Keeping your home warm, efficiently and safely

  • heating your home to at least 18°C in winter poses minimal risk to your health when you are wearing suitable clothing

  • heating your home to at least 18°C is particularly important if you have reduced mobility, are 65 and over, or have a health condition, such as heart or lung disease - having room temperatures slightly over 18C could be good for your health

  • if you are under 65, active and wearing appropriate clothing, you may feel comfortable at room temperatures slightly lower than 18°C

  • overnight, people who are 65 and over, or have pre-existing health conditions, may find bedroom temperatures of at least 18°C are good for their health - this may be less important if you are a healthy adult under 65 and have appropriate clothing and bedding

  • if you can’t heat all the rooms you use, heat the living room during the day and your bedroom just before you go to sleep

  • get your heating system and cooking appliances checked and keep your home well-ventilated

  • if you have an electric blanket, use it as instructed and get it tested every three years - never use a hot water bottle with an electric blanket

  • don't use a gas cooker or oven to heat your home - it is inefficient and there is a risk of carbon monoxide poisoning which can kill

  • if you aren't on mains gas or electricity, make sure you have a supply of heating oil, LPG or solid fuel so you do not run out in winter.

Keep the warmth in by:

  • fitting draught proofing to seal any gaps around windows and doors

  • making sure you have loft insulation and, if you have cavity walls, that they are insulated too

  • insulating your hot water cylinder and pipes

  • drawing your curtains at dusk and tucking behind radiators to help keep heat inside

  • making sure your radiators are not obstructed by furniture or curtains.

Look after yourself

  • keeping well will allow you to do more and keep your independence - being cold isn’t just uncomfortable it can be bad for your health

  • sitting or sleeping in a cold room isn't good for you and increases the risk of heart attacks, stroke and breathing problems

  • don’t let the cold catch you out - check the weather forecast and be ready for cold weather

  • keep your bedroom windows closed on a winter’s night -breathing cold air can increase the risk of chest infections

  • food is a vital source of energy and helps to keep your body warm, so have plenty of hot food and drinks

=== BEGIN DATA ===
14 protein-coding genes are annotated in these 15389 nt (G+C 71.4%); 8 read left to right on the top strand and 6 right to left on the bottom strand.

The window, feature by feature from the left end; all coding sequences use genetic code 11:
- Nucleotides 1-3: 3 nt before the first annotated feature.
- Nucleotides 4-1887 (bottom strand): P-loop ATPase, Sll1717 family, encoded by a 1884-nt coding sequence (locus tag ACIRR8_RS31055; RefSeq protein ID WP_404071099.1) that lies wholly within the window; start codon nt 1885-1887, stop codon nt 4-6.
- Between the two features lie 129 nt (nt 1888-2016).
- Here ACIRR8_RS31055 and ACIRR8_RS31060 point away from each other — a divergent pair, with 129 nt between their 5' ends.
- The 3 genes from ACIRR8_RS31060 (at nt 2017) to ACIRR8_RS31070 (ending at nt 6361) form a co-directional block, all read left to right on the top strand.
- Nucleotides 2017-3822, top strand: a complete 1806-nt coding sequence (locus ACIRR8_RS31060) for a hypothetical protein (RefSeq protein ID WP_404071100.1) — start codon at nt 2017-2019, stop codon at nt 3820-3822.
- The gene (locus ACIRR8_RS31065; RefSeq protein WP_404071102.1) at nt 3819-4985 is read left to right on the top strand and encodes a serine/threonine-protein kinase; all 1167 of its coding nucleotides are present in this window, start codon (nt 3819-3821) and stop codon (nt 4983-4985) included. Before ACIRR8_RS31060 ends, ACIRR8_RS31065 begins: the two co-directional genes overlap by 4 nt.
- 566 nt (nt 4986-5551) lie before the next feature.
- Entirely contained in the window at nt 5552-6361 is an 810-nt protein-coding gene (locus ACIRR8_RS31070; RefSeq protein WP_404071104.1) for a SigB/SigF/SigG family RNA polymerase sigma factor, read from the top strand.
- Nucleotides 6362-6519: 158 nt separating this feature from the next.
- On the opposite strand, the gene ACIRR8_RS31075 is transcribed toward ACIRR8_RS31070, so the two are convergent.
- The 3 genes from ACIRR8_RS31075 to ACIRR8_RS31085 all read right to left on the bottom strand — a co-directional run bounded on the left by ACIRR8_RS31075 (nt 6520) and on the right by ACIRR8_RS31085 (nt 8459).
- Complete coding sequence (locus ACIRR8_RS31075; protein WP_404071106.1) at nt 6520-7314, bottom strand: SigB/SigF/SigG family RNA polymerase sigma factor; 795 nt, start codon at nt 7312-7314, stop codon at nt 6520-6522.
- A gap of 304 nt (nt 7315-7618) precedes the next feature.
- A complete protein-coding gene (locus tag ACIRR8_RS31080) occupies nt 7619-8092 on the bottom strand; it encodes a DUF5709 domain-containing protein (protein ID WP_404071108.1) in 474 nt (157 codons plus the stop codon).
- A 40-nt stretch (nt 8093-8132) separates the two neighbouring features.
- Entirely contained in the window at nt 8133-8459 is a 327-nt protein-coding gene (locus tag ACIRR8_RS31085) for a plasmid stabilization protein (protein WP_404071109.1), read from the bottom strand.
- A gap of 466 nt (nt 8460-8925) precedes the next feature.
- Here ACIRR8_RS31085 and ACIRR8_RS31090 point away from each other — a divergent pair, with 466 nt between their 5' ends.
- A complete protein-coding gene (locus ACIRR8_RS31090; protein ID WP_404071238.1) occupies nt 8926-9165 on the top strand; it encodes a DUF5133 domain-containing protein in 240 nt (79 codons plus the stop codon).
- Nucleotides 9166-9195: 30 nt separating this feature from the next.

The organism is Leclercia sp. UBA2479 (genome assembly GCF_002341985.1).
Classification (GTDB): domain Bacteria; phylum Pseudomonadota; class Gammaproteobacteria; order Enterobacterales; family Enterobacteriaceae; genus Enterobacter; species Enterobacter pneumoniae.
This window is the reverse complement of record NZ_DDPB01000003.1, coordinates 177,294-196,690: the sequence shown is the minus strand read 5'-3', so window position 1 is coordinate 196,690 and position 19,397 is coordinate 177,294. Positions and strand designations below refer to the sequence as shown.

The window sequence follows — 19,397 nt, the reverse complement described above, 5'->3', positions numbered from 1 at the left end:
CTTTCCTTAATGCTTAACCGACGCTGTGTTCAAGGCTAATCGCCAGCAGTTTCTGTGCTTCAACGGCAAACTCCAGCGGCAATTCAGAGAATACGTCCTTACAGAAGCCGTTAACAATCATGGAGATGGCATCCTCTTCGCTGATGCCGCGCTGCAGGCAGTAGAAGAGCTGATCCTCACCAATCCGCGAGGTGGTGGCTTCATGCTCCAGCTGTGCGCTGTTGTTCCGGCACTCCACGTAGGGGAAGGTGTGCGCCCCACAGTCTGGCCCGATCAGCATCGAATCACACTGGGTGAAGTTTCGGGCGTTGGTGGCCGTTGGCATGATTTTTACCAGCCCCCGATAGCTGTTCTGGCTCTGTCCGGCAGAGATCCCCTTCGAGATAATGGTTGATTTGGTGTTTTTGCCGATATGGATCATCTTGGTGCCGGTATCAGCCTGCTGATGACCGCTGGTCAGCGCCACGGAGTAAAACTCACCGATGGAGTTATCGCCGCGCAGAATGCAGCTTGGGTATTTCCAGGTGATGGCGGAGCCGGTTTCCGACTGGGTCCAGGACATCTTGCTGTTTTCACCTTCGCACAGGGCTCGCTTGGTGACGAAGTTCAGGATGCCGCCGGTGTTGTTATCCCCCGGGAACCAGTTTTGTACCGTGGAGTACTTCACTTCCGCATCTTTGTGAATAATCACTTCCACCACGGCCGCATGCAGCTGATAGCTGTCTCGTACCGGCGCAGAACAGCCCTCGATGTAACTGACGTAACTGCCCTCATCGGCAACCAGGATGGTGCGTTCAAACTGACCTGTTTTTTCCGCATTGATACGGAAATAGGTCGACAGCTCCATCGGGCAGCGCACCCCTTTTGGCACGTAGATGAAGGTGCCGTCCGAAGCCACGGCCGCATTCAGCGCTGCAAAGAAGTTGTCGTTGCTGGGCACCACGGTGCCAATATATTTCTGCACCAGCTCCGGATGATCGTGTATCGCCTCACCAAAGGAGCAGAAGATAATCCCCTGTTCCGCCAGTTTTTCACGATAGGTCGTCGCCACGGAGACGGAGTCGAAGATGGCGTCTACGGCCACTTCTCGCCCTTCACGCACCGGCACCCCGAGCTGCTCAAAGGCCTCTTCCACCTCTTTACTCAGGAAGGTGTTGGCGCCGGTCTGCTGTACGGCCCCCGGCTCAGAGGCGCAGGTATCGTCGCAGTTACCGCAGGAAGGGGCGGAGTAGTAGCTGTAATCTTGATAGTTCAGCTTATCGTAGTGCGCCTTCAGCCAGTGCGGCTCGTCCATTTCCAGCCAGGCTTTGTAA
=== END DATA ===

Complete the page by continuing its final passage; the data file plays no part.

• aim to include five daily portions of fruit and vegetables in your diet - tinned and frozen vegetables count towards your five a day

  • stock up on tinned and frozen foods so you don’t have to go out too much when it’s cold or icy

  • exercise is good for you all year round and it can keep you warm in winter

  • wear a few layers of thin clothing rather than one thick layer as this will trap the heat better to keep you warm - socks and hats are great too and are a good idea to keep you warm in bed

  • thin layers of clothes made from cotton, wool or fleecy fibres are particularly good and maintain body heat

  • wear good-fitting slippers with a good grip indoors and shoes with a good grip outside to prevent slips, trips and falls

  • make sure you have spare medication in case you are unable to go out

  • cover yourself with a blanket or shawl if you are sitting for long periods as this will help keep you warm - put your feet up if you can, the air may be colder near the floor

  • keep moving if you can - this will help keep you warm

  • try not to sit for more than an hour - get up and walk around, make a hot drink and spread housework throughout the day

  • if walking is a problem try moving your arms and legs whilst sitting, or wiggling your fingers and toes

  • power and utility companies have schemes which make at-risk groups a priority for re-connection following power cuts - find out if you meet the criteria and how to sign up

Look after others

  • check on frail or older neighbours or relatives, especially those living alone or who have serious illnesses, to make sure they are safe, warm and well

  • all of the advice above for 'Looking after yourself’ can be used to plan how to help others

  • those with care responsibilities, whether for family members or on a professional or voluntary basis, should consult the Cold Weather Plan for England for a range of useful advice, as well as ensure that those at risk have homes heated to at least 18°C and receive regular visitors.

  • in advance of winter, carers should be aware of how to refer to local housing and health referral services if further support is required

  • charities and social and health care organisations should ensure that carers of those most at-risk are getting the support and advice they need to protect those who may be vulnerable to the ill-effects of cold weather.

Get financial help

  • there are grants, benefits and advice to help make your home more energy efficient, improve your heating or help with bills

  • it’s worthwhile claiming all the benefits you are entitled to before winter sets in.